The well-being of rural communities affects the well-being of those who reside in towns and cities because of rural-urban connections through food, drinking water, infectious disease, extreme environmental events, recreation, and for many, retirement residence. In rural areas themselves, women play a critical role in the health of their families and communities, yet women’s health is often marginalized or ignored. There have been limited studies to date about rural women and health in Canada. Filling an important gap in scholarship, this collection identifies priority issues that must be addressed to ensure these women’s well-being and offers innovative theoretical and methodological ideas for improvement.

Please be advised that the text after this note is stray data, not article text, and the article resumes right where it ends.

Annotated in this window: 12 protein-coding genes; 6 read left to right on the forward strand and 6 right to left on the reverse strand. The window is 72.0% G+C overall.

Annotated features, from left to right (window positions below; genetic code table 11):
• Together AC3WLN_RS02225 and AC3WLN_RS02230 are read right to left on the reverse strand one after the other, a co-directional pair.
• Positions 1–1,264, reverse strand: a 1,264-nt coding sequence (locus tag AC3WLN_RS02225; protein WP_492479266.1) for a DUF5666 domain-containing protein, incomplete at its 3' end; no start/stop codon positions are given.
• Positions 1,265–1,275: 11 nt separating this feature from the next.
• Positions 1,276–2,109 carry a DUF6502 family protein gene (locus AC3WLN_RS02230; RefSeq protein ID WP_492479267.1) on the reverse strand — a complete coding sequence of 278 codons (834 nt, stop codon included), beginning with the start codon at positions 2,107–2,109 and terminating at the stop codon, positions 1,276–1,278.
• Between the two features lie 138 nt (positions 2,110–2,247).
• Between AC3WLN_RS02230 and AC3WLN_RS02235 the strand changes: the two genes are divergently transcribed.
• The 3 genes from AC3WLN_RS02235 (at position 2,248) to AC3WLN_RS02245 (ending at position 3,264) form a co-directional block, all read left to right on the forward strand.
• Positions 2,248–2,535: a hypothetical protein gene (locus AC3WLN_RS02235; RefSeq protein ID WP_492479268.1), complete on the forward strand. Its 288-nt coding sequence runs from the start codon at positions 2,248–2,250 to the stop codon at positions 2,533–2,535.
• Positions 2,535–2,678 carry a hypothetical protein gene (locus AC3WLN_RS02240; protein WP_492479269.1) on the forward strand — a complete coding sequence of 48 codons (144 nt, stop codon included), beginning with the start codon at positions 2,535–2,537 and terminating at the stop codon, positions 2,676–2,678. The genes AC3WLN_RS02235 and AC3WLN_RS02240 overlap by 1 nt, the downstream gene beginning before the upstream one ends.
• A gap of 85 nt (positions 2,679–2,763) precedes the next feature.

Rural Women’s Health integrates perspectives from rural practitioners, residents, and scholars in a variety of fields, including nursing, sociology, anthropology, and geography, to tackle issues relevant to diverse settings across the country. As such, it presents a national perspective on the nature of women’s health while respecting internal and regional diversity, as well as viewpoints from international scholarship.
‘This volume is a rare and important collection of ground-breaking work on a topic too often ignored in Canadian academia.’